India’s land attack cruise missile test launch failed due technical reasons
Karachi - The flight test of India’s 1000-kilometer land attack cruise missile, Nirbhay, failed following technical problems, local media reported.
Nirbhay is an intermediate-range land-attack cruise missile with terrain hugging. It is an Indian version of the American Tomahawk and the Russian Club SS-N-27 cruise missiles.
Reason of failed test
Indian defense scientists said that the cruise missile, which was being tested with an increased indigenous content, developed “engine trouble” within eight minutes of being launched.
They stated that after the initial launch with a solid-propellant booster to gain speed and altitude, the missile’s engine failed to attain the required power.
The Nirbhay missile is currently powered by the Russian Saturn 50MT turbofan engine. Its local development began in 2007 with the Defence Research and Development Organisation.
The missile can be launched from multiple platforms and is capable of carrying conventional and nuclear warheads. It is currently deployed in limited numbers in LAC during standoff with China.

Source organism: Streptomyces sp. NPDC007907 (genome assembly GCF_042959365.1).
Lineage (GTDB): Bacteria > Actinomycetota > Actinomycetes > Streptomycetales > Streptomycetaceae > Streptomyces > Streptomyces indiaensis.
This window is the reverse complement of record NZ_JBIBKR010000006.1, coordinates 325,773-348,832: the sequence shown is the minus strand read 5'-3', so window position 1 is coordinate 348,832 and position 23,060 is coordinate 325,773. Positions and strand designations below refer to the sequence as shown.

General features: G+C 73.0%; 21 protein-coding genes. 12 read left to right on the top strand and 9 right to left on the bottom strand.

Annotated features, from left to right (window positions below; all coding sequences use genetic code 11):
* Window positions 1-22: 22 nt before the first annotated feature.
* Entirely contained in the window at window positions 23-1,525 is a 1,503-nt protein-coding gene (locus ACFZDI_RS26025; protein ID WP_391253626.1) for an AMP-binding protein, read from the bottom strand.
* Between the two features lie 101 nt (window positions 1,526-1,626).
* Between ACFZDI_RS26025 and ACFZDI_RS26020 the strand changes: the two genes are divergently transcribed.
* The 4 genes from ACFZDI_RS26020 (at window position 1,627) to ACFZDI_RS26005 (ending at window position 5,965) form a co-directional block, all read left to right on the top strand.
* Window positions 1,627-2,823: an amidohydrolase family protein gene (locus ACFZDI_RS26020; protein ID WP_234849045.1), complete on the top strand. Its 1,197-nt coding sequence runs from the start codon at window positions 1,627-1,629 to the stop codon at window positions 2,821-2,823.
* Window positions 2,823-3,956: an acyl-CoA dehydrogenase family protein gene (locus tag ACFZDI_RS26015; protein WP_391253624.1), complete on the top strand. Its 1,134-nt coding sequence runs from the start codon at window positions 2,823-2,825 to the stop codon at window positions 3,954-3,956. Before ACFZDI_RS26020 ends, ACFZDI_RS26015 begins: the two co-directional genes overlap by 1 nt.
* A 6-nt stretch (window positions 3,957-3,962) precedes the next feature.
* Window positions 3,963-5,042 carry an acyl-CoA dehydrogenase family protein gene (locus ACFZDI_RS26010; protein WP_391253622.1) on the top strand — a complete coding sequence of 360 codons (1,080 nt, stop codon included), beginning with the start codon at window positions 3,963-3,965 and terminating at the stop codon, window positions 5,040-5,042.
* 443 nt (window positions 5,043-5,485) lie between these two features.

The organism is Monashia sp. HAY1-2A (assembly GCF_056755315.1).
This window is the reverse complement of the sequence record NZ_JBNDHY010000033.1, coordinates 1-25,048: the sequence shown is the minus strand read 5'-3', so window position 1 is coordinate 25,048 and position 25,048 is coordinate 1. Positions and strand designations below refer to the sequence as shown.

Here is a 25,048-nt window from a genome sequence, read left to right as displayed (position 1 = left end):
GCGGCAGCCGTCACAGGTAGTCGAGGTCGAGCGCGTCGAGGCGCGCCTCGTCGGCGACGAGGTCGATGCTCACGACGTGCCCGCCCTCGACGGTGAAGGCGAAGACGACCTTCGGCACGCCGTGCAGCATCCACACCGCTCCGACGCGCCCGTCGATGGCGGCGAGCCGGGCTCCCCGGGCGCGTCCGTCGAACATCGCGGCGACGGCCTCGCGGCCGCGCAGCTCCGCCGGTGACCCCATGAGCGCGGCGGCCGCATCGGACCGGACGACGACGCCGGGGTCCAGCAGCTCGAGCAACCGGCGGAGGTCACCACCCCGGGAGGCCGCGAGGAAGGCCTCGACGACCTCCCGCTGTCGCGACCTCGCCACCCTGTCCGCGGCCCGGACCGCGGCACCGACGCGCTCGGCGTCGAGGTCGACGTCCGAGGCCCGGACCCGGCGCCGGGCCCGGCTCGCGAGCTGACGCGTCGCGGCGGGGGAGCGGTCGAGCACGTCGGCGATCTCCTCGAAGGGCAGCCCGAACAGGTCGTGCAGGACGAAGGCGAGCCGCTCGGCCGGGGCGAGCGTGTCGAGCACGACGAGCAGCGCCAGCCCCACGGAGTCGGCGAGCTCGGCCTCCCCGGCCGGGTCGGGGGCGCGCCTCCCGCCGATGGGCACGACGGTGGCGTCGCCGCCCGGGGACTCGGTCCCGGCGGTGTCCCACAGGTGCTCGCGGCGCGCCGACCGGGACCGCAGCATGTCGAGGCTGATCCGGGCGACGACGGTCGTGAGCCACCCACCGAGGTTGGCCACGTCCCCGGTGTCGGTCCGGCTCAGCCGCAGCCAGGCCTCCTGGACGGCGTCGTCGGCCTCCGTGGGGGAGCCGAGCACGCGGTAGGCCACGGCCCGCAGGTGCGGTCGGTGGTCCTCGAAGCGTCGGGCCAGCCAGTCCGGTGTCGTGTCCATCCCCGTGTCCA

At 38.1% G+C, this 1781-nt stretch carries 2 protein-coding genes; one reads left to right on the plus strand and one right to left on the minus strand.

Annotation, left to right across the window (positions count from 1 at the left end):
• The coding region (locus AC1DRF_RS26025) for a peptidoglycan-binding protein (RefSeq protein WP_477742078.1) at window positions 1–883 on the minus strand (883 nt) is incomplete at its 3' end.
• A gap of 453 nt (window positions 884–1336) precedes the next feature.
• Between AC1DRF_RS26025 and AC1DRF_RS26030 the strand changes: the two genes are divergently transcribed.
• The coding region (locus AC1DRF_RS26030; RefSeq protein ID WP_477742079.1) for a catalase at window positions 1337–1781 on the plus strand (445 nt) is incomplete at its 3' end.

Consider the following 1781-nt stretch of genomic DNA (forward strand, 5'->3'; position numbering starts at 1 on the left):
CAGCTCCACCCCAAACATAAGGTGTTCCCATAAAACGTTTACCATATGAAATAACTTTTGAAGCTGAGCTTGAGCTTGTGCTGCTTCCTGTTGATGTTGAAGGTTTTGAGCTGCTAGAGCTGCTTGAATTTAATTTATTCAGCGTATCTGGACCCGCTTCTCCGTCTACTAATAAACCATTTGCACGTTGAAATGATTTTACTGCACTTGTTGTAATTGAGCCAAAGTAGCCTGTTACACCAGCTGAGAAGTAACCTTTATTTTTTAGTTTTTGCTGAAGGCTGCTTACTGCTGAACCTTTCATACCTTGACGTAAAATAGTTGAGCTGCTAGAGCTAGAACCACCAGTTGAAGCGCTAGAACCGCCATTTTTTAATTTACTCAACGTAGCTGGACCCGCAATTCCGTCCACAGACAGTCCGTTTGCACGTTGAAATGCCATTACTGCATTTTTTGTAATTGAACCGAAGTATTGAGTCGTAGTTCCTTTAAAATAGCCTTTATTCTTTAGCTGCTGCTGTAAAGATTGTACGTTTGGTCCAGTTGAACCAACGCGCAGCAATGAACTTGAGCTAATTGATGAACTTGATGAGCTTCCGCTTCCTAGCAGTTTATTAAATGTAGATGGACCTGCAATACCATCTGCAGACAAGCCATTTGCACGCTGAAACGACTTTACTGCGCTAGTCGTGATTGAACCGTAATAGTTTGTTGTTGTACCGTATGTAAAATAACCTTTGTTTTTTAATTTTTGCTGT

Earlier, several attempts of the Indian government to launch the subsonic missile failed due to technical reasons.
On March 12, 2013, Nirbhay missile was test fired at Chandipur in Balasore district of Odisha. The missile in its maiden flight was supposed to hit a static target situated 1000 km away in the Bay of Bengal. However, it veered away from its trajectory forcing the command centre to detach the engine from the missile mid way into the flight. The missile was purposely destroyed in mid-flight.
Similarly, on October 16, 2015, the missile was tested for its low flying capability. The missile in flight was supposed to be brought down from 4800 meters to 20 meters gradually and in stages. However, the missile crashed into the Bay of Bengal 11 minutes into its flight after covering only 128 km.